Charlotte's Web - Lifecycles
Charlotte’s Web by E.B. White is the story of a little girl named Fern who loved a little pig named Wilbur and of Wilbur's dear friend Charlotte, a beautiful large grey spider. With the unlikely help of Templeton the rat, and a wonderfully clever plan of her own, Charlotte saves the life of Wilbur, who by this time has grown up to be quite a pig. This book is suitable for children aged 9-11 years old.
Charlotte's Web can be used as a setting through which you could:
· Compare the lifecycles of different creatures - goose, spider, pig and of plants.
· Research the gestation periods of other animals and compare them with humans
· Explore death and bereavement within a story context.
· Construct a timeline to indicate stages of growth in development of humans and other animals.
The children should investigate the different sexual reproductive process for different groups of animals. Comparing our similarities and differences with other animals. Through comparing the lifecycle of spiders and geese, the children will see that both birds and invertebrates lay eggs. However they are laid in different numbers and have different coverings to protect them. Spiders lay hundreds of eggs, protected by a silk egg sac. A goose lays 12-15 eggs in a clutch. Ask the children to consider why might think about why some animals, such as spiders, have large numbers of young.
Key scientific vocabulary: life cycle, reproduction, sexual reproduction, mammal, amphibian, insect, bird, fish, reptile, eggs, live young
Other fiction books with a similar theme:
Tracy Beaker – Jacqueline Wilson
Hetty Feather - Jacqueline Wilson
Mummy Laid an Egg – Babette Cole
Hair in Funny Places – Babette Cole
Links and Resources
This resource produced by ARKive supports the teaching of life-cycles at Key Stage Two. It looks at mammals, amphibians, reptiles and plants and finds similarities between the life cycles of animals and plants within each group, as well as some of the similarities and differences between these groups.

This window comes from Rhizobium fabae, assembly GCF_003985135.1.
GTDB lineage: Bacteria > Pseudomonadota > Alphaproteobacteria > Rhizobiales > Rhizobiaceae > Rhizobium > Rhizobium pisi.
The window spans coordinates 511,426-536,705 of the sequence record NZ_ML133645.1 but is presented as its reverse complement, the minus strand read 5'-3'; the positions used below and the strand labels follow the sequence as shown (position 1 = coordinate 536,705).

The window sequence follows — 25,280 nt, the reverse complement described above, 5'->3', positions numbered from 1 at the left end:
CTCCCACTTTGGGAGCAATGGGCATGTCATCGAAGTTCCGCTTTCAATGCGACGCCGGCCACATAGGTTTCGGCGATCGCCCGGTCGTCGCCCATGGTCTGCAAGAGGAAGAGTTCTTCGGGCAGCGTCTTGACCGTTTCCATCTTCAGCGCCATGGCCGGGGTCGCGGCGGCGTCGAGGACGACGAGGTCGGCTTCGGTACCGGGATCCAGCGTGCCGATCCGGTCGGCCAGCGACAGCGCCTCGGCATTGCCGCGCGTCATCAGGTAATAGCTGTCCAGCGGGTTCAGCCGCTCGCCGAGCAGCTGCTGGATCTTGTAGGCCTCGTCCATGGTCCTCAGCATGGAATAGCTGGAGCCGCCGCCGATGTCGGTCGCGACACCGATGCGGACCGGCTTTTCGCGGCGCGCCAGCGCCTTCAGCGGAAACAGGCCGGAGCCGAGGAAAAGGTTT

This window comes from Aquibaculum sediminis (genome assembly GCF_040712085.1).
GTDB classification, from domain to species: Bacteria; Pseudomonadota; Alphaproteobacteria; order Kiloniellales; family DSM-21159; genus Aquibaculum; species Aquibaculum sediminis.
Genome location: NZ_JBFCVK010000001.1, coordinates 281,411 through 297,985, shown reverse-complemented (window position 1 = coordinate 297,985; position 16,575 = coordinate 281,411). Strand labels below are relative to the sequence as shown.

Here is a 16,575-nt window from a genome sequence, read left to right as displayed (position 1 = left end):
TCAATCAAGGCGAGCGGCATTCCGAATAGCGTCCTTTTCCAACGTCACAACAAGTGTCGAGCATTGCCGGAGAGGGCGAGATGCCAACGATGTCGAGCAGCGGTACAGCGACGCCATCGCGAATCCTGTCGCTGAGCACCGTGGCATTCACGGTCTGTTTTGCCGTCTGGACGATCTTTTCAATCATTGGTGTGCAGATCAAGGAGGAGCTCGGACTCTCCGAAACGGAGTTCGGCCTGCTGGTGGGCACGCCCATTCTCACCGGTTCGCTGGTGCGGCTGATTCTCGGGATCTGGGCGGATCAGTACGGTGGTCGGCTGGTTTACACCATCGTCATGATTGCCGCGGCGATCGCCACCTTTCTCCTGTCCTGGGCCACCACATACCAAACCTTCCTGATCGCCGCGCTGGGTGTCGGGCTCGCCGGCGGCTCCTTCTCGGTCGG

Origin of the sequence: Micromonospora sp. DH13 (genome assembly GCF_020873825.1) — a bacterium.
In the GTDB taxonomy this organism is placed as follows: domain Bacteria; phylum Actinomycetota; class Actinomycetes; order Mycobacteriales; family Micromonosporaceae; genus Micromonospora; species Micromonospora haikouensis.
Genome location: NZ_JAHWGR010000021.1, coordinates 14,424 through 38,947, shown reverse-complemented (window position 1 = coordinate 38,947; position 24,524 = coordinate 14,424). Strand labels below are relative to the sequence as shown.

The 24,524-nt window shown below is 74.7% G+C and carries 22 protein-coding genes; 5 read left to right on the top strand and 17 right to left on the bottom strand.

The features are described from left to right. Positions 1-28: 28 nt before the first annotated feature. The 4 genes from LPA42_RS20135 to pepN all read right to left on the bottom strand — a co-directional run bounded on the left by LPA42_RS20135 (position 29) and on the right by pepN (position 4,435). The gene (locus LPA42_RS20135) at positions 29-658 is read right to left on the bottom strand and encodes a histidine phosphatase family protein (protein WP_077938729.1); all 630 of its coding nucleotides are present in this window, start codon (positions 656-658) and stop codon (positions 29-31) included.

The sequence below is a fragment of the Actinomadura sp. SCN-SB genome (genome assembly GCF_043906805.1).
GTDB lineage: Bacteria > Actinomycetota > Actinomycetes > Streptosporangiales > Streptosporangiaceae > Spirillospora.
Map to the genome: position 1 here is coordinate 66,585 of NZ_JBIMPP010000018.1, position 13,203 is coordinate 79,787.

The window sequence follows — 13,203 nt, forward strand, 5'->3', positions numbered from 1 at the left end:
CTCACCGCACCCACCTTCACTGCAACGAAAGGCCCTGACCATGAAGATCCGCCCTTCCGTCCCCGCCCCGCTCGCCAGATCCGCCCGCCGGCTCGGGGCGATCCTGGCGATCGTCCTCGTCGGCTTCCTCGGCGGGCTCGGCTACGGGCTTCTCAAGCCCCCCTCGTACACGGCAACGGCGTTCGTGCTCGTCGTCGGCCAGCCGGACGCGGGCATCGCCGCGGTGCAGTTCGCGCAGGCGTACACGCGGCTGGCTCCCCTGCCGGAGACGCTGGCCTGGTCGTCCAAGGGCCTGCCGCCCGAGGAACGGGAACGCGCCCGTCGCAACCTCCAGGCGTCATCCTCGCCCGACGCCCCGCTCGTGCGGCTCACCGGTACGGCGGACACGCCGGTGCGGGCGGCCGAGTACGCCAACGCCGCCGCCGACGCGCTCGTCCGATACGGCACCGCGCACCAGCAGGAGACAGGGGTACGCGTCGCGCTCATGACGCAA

In Charlotte's Web there are two examples of egg laying species - Goose and Spider. This resource provides an example of a third - Turtles. It asks the children to consider the difference between egg laying animals and those that give birth to live young. Particularly the possible differences in how the young is parented after it has hatched or been born. In chapter five of Charlotte's Web we read that not all of the goose's eggs hatched. The children could consider why many animals often have large numbers of offspring in one go.
Chapter 21. Charlotte lays her eggs into the egg sac. 514 baby spiders will be born in the spring. Whilst spiders are invertebrates, they are not insects, so have a different lifecycle. They lay eggs in an egg sac and then the young emerge as miniature spiders or spiderlings all ready to scatter and begin their lives outside the barn. A common misconception is that spiders are insects. However insects have three body segments - head, thorax, abdomen whilst spiders only have two body segments - head and abdomen.
This resource shows the lifecycle of bees and provides a contrasting invertebrate lifecycle for children to explore. Insects have either metamorphic lifecycles - four stages - egg / larva / pupa / adult (bees, wasps, butterflies and beetles) or incomplete metamorphic lifecycles - three stages - egg / nymph / adult ( dragonflies / grasshoppers / earwigs / cockroaches)